Cornelius v. Social Security Administration Commissioner
MEMORANDUM OPINION. Signed by Honorable Barry A. Bryant on April 16, 2018. (cnn)
IN THE UNITED STATES DISTRICT COURT
WESTERN DISTRICT OF ARKANSAS
PATSY G. CORNELIUS
On behalf of K.C. A MINOR
Civil No. 4:17-cv-04038
NANCY A. BERRYHILL
Acting Commissioner, Social Security Administration
Patsy G. Cornelius (“Plaintiff”) brings this action on behalf of K.C., a minor, pursuant to §
205(g) of Title II of the Social Security Act (“The Act”), 42 U.S.C. § 405(g) (2010), seeking judicial
review of a final decision of the Commissioner of the Social Security Administration (“SSA”)
denying K.C.’s application for Supplemental Security Income (“SSI”) under Title XVI of the Act.
The Parties have consented to the jurisdiction of a magistrate judge to conduct any and all
proceedings in this case, including conducting the trial, ordering the entry of a final judgment, and
conducting all post-judgment proceedings. ECF No. 5.1 Pursuant to this authority, the Court issues
this memorandum opinion and orders the entry of a final judgment in this matter.
In a determination dated April 24, 2009, K.C. was found to be disabled as of January 1, 2009.
(Tr. 137). On May 12, 2014, it was determined that K.C., who was 6 years old, was no longer
disabled as of May 1, 2014. Id. This determination was upheld upon reconsideration. Id.
Thereafter, Plaintiff requested a video hearing before an ALJ. (Tr. 137). On January 28,
2016, the ALJ held a video hearing. (Tr. 153-172). Plaintiff, a witness for Plaintiff, and K.C.
The docket numbers for this case are referenced by the designation “ECF No. ____” The transcript pages
for this case are referenced by the designation “Tr.”
testified at this hearing. Id.
On April 12, 2016, the ALJ entered an unfavorable decision denying Plaintiff’s application
for SSI on behalf of K.C. (Tr. 134-148). In this decision, the ALJ determined the most recent
favorable medical decision finding that the claimant was disabled is the determination dated April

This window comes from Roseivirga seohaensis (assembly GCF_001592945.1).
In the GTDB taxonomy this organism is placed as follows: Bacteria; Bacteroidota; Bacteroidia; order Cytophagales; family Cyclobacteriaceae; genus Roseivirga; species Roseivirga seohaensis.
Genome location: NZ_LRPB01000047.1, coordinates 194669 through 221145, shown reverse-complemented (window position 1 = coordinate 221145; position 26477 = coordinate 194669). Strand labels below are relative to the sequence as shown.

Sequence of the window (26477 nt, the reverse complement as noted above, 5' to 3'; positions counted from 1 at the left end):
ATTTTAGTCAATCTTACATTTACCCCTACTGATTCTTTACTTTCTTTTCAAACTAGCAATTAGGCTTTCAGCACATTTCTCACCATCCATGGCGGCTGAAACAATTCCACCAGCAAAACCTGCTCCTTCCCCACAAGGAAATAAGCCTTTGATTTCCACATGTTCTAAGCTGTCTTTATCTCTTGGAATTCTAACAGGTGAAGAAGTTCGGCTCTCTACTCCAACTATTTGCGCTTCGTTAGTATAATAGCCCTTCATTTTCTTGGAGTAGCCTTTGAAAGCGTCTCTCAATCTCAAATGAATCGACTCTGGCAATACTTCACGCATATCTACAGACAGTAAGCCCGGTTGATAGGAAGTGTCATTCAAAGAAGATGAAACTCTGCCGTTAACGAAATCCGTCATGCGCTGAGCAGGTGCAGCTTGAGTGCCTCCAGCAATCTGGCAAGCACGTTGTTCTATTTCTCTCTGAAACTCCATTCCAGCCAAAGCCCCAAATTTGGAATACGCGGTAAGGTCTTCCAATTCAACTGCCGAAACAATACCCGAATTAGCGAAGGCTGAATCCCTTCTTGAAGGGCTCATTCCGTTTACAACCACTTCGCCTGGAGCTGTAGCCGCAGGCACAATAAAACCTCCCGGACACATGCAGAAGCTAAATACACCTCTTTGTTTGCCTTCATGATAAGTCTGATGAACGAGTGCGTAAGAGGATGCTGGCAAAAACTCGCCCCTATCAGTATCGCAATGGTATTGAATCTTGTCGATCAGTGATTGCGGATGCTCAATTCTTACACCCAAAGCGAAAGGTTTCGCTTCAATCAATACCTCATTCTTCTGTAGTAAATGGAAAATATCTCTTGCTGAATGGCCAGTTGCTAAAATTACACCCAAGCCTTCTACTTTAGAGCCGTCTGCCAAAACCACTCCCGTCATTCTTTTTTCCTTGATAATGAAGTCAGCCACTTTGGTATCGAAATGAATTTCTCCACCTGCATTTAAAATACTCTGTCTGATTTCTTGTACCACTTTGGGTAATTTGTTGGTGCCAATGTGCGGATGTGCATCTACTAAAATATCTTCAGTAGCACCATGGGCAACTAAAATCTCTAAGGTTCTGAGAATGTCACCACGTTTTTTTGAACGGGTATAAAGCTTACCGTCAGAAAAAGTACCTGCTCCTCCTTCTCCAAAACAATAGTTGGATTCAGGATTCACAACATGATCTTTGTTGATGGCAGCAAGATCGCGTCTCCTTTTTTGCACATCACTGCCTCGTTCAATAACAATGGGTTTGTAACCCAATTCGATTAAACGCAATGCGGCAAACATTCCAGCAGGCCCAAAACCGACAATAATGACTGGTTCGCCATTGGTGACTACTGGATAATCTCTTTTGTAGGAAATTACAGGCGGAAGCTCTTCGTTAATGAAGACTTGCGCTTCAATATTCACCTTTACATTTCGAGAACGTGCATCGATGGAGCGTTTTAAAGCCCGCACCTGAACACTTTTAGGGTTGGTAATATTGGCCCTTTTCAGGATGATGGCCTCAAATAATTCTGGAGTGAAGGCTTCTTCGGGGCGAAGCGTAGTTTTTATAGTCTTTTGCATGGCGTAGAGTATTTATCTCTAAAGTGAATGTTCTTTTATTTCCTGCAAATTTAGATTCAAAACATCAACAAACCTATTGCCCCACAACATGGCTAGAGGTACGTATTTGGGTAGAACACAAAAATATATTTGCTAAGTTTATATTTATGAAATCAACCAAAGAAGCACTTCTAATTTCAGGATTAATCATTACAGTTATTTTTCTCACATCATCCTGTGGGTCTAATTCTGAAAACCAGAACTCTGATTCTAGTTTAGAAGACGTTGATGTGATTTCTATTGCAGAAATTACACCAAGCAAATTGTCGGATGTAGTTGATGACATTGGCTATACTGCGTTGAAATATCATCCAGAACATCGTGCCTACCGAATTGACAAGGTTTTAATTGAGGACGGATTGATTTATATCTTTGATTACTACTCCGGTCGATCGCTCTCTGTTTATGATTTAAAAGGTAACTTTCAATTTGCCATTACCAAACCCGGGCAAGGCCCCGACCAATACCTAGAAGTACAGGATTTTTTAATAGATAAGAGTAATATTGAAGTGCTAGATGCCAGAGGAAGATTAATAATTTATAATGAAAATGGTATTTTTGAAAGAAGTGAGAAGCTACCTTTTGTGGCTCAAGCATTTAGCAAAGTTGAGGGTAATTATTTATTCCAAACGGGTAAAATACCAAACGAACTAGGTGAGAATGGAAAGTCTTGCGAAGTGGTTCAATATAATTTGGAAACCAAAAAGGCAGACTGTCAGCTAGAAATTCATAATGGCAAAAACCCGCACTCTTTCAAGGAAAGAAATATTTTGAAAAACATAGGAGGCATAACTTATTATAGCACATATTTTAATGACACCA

24, 2009. (Tr. 140, Finding 1). This is known as the “comparison point decision” or CPD. (Tr.
140, Finding 1). At the time of the CPD, the claimant had the following medically determinable
impairment: learning disability. Id. The ALJ noted this impairment was found to meet section(s)
112.05C of 20 CFR Part 404, Subpart P, Appendix 1. Id.
The ALJ then found medical improvement occurred as of May 1, 2014. (Tr. 140-141,
Finding 3). The ALJ also determined that since May 1, 2014, the impairment K.C. had at the time
of the CPD does not meet or medically equal section 112.05C of 20 CFR Part 404, Subpart P,
Appendix 1 as that listing was written at the time of the CPD. (Tr. 141, Finding 4). Specifically,
the ALJ found “no recent cognitive testing has established that the claimant has the low IQ scores
outlined in the Listing.” Id. The ALJ then determined that since May 1, 2014, the impairment K.C.
had at the time of the CPD did not meet or medically equal the requirements of any of the Listing
of Impairments. (Tr. 141-147, Findings 6, 9). Based upon these findings, the ALJ determined
K.C.’s disability ended as of May 1, 2014, and K.C. had not become disabled again since that date.
(Tr. 148, Finding 10).
Thereafter, Plaintiff requested the Appeals Council’s review of the ALJ’s unfavorable
decision. On May 10, 2017, the Appeals Council declined to review this unfavorable decision. (Tr.
1-3). On May 30, 2017, Plaintiff filed the present appeal. ECF No. 1. The Parties consented to the
jurisdiction of this Court on June 1, 2017. ECF No. 5. Both Parties have filed appeal briefs. ECF
Nos. 11-12. This case is now ready for decision.
In reviewing this case, this Court is required to determine whether the Commissioner’s